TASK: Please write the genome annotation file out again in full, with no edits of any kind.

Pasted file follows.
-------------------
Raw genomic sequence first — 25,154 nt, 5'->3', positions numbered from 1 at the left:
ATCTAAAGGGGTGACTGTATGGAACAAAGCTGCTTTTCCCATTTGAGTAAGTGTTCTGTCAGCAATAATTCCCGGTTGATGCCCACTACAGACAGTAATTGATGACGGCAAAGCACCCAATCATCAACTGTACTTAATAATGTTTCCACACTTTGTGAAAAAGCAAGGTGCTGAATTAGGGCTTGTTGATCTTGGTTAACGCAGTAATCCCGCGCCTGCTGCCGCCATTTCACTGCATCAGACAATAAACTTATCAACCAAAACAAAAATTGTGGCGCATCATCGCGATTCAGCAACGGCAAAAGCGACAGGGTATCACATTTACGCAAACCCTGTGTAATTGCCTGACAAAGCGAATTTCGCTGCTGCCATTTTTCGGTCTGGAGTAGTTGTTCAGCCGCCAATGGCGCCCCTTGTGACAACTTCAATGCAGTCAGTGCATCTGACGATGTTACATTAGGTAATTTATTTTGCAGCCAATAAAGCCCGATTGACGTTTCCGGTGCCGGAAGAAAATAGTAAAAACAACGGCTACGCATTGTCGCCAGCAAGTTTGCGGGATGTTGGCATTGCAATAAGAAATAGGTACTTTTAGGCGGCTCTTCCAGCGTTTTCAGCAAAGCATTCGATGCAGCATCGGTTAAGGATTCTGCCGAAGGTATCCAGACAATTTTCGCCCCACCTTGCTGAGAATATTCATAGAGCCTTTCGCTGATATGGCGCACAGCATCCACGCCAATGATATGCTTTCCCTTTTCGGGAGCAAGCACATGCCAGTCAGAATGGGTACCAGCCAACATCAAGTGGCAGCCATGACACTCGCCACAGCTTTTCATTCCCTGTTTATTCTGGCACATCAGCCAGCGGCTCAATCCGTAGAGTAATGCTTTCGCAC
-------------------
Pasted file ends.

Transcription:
Raw genomic sequence first — 25,154 nt, 5'->3', positions numbered from 1 at the left:
ATCTAAAGGGGTGACTGTATGGAACAAAGCTGCTTTTCCCATTTGAGTAAGTGTTCTGTCAGCAATAATTCCCGGTTGATGCCCACTACAGACAGTAATTGATGACGGCAAAGCACCCAATCATCAACTGTACTTAATAATGTTTCCACACTTTGTGAAAAAGCAAGGTGCTGAATTAGGGCTTGTTGATCTTGGTTAACGCAGTAATCCCGCGCCTGCTGCCGCCATTTCACTGCATCAGACAATAAACTTATCAACCAAAACAAAAATTGTGGCGCATCATCGCGATTCAGCAACGGCAAAAGCGACAGGGTATCACATTTACGCAAACCCTGTGTAATTGCCTGACAAAGCGAATTTCGCTGCTGCCATTTTTCGGTCTGGAGTAGTTGTTCAGCCGCCAATGGCGCCCCTTGTGACAACTTCAATGCAGTCAGTGCATCTGACGATGTTACATTAGGTAATTTATTTTGCAGCCAATAAAGCCCGATTGACGTTTCCGGTGCCGGAAGAAAATAGTAAAAACAACGGCTACGCATTGTCGCCAGCAAGTTTGCGGGATGTTGGCATTGCAATAAGAAATAGGTACTTTTAGGCGGCTCTTCCAGCGTTTTCAGCAAAGCATTCGATGCAGCATCGGTTAAGGATTCTGCCGAAGGTATCCAGACAATTTTCGCCCCACCTTGCTGAGAATATTCATAGAGCCTTTCGCTGATATGGCGCACAGCATCCACGCCAATGATATGCTTTCCCTTTTCGGGAGCAAGCACATGCCAGTCAGAATGGGTACCAGCCAACATCAAGTGGCAGCCATGACACTCGCCACAGCTTTTCATTCCCTGTTTATTCTGGCACATCAGCCAGCGGCTCAATCCGTAGAGTAATGCTTTCGCAC